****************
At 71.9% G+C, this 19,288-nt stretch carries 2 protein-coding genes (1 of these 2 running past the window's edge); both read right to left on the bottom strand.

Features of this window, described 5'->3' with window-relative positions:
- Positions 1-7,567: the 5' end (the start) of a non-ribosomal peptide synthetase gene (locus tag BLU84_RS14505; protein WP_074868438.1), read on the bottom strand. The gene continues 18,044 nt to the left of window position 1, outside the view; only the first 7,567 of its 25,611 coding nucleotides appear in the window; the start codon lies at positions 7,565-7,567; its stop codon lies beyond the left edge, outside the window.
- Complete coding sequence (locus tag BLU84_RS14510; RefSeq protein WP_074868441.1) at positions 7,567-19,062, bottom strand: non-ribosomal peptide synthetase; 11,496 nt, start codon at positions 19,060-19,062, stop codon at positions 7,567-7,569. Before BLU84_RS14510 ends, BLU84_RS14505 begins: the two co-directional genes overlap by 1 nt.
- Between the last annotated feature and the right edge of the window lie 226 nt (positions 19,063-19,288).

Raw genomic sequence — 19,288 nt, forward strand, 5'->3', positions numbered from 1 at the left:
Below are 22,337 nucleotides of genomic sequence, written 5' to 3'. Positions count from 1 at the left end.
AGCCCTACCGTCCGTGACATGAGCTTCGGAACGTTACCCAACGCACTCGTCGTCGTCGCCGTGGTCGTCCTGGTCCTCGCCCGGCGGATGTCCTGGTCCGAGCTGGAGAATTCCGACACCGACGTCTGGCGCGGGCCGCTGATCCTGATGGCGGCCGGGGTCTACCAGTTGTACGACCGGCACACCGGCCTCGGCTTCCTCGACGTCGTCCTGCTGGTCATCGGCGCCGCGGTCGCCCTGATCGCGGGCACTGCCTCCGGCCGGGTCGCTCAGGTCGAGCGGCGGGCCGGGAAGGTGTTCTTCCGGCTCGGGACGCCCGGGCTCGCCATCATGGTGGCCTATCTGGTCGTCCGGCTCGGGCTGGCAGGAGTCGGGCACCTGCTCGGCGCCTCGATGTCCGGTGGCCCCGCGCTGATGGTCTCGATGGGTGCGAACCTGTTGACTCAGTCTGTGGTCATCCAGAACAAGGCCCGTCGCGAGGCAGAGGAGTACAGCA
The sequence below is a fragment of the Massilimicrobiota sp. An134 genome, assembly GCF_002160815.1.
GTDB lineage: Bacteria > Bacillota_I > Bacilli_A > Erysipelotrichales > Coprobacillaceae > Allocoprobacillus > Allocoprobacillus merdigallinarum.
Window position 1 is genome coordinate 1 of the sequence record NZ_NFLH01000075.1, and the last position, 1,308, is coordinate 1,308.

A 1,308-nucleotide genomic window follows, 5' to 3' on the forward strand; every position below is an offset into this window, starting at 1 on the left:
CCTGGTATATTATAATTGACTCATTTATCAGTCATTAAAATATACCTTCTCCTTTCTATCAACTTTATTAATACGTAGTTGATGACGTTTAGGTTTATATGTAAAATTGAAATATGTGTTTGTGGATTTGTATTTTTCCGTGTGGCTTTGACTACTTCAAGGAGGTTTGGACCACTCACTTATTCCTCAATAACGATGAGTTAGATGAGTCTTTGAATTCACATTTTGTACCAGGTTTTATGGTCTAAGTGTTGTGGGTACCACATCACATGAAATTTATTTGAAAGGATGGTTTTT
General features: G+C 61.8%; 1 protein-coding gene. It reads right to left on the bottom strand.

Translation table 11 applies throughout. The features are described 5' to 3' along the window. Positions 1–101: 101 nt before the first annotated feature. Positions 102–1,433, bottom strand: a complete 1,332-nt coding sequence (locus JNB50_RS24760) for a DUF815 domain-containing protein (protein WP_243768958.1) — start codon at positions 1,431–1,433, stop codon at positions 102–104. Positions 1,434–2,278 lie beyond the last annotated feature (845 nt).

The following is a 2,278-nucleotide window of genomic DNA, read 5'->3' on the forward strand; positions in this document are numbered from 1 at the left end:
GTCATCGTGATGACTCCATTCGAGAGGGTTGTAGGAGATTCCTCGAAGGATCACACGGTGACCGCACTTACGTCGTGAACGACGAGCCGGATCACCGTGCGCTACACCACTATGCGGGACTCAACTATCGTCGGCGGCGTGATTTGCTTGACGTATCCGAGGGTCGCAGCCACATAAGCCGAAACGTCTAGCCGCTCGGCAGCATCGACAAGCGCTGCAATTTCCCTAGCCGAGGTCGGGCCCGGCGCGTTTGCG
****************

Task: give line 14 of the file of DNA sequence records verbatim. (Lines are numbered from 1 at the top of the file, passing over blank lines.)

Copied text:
General features: G+C 61.8%; 1 protein-coding gene. It reads right to left on the bottom strand.